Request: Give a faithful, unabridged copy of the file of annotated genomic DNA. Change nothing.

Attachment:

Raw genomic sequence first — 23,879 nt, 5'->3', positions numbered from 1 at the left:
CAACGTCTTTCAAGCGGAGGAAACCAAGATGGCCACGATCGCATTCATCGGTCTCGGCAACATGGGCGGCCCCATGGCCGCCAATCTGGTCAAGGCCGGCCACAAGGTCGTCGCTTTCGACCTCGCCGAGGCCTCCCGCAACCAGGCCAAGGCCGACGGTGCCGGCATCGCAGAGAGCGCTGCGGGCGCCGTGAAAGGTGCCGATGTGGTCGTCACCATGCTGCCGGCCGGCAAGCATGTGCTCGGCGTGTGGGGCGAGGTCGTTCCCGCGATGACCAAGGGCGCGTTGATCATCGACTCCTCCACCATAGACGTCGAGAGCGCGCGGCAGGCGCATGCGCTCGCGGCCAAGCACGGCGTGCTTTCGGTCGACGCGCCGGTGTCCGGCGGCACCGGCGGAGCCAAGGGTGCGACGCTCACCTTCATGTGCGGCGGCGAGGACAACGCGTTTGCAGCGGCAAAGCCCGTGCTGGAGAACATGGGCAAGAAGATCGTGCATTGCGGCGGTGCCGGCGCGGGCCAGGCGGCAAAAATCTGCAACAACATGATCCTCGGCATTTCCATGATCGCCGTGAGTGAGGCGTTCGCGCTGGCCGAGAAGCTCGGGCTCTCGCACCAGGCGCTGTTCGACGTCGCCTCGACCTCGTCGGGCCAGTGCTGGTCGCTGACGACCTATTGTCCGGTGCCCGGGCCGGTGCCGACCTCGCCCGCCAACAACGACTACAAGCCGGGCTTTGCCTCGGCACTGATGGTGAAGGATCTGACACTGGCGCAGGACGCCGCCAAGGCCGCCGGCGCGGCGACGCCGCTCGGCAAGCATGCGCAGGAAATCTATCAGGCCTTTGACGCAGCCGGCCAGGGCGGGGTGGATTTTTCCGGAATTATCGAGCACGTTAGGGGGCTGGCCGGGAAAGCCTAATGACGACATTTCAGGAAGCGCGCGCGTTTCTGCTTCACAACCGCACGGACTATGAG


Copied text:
Raw genomic sequence first — 23,879 nt, 5'->3', positions numbered from 1 at the left:
CAACGTCTTTCAAGCGGAGGAAACCAAGATGGCCACGATCGCATTCATCGGTCTCGGCAACATGGGCGGCCCCATGGCCGCCAATCTGGTCAAGGCCGGCCACAAGGTCGTCGCTTTCGACCTCGCCGAGGCCTCCCGCAACCAGGCCAAGGCCGACGGTGCCGGCATCGCAGAGAGCGCTGCGGGCGCCGTGAAAGGTGCCGATGTGGTCGTCACCATGCTGCCGGCCGGCAAGCATGTGCTCGGCGTGTGGGGCGAGGTCGTTCCCGCGATGACCAAGGGCGCGTTGATCATCGACTCCTCCACCATAGACGTCGAGAGCGCGCGGCAGGCGCATGCGCTCGCGGCCAAGCACGGCGTGCTTTCGGTCGACGCGCCGGTGTCCGGCGGCACCGGCGGAGCCAAGGGTGCGACGCTCACCTTCATGTGCGGCGGCGAGGACAACGCGTTTGCAGCGGCAAAGCCCGTGCTGGAGAACATGGGCAAGAAGATCGTGCATTGCGGCGGTGCCGGCGCGGGCCAGGCGGCAAAAATCTGCAACAACATGATCCTCGGCATTTCCATGATCGCCGTGAGTGAGGCGTTCGCGCTGGCCGAGAAGCTCGGGCTCTCGCACCAGGCGCTGTTCGACGTCGCCTCGACCTCGTCGGGCCAGTGCTGGTCGCTGACGACCTATTGTCCGGTGCCCGGGCCGGTGCCGACCTCGCCCGCCAACAACGACTACAAGCCGGGCTTTGCCTCGGCACTGATGGTGAAGGATCTGACACTGGCGCAGGACGCCGCCAAGGCCGCCGGCGCGGCGACGCCGCTCGGCAAGCATGCGCAGGAAATCTATCAGGCCTTTGACGCAGCCGGCCAGGGCGGGGTGGATTTTTCCGGAATTATCGAGCACGTTAGGGGGCTGGCCGGGAAAGCCTAATGACGACATTTCAGGAAGCGCGCGCGTTTCTGCTTCACAACCGCACGGACTATGAG